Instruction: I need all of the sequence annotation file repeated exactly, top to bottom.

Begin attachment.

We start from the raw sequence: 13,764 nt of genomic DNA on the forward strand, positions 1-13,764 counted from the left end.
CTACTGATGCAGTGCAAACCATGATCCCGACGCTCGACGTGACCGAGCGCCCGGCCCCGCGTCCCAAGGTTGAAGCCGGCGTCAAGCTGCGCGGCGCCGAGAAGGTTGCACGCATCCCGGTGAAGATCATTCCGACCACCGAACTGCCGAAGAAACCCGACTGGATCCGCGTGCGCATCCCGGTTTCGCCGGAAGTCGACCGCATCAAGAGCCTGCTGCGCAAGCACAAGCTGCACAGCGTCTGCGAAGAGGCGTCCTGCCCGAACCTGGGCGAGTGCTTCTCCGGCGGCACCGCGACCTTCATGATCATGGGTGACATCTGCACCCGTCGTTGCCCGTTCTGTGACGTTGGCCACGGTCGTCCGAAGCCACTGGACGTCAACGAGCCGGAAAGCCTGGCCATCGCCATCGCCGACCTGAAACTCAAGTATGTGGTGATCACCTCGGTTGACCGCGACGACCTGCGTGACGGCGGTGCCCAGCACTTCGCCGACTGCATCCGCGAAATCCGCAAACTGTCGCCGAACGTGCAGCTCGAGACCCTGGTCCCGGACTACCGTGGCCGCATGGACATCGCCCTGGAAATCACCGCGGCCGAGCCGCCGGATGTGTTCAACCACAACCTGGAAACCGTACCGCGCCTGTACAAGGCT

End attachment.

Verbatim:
We start from the raw sequence: 13,764 nt of genomic DNA on the forward strand, positions 1-13,764 counted from the left end.
CTACTGATGCAGTGCAAACCATGATCCCGACGCTCGACGTGACCGAGCGCCCGGCCCCGCGTCCCAAGGTTGAAGCCGGCGTCAAGCTGCGCGGCGCCGAGAAGGTTGCACGCATCCCGGTGAAGATCATTCCGACCACCGAACTGCCGAAGAAACCCGACTGGATCCGCGTGCGCATCCCGGTTTCGCCGGAAGTCGACCGCATCAAGAGCCTGCTGCGCAAGCACAAGCTGCACAGCGTCTGCGAAGAGGCGTCCTGCCCGAACCTGGGCGAGTGCTTCTCCGGCGGCACCGCGACCTTCATGATCATGGGTGACATCTGCACCCGTCGTTGCCCGTTCTGTGACGTTGGCCACGGTCGTCCGAAGCCACTGGACGTCAACGAGCCGGAAAGCCTGGCCATCGCCATCGCCGACCTGAAACTCAAGTATGTGGTGATCACCTCGGTTGACCGCGACGACCTGCGTGACGGCGGTGCCCAGCACTTCGCCGACTGCATCCGCGAAATCCGCAAACTGTCGCCGAACGTGCAGCTCGAGACCCTGGTCCCGGACTACCGTGGCCGCATGGACATCGCCCTGGAAATCACCGCGGCCGAGCCGCCGGATGTGTTCAACCACAACCTGGAAACCGTACCGCGCCTGTACAAGGCT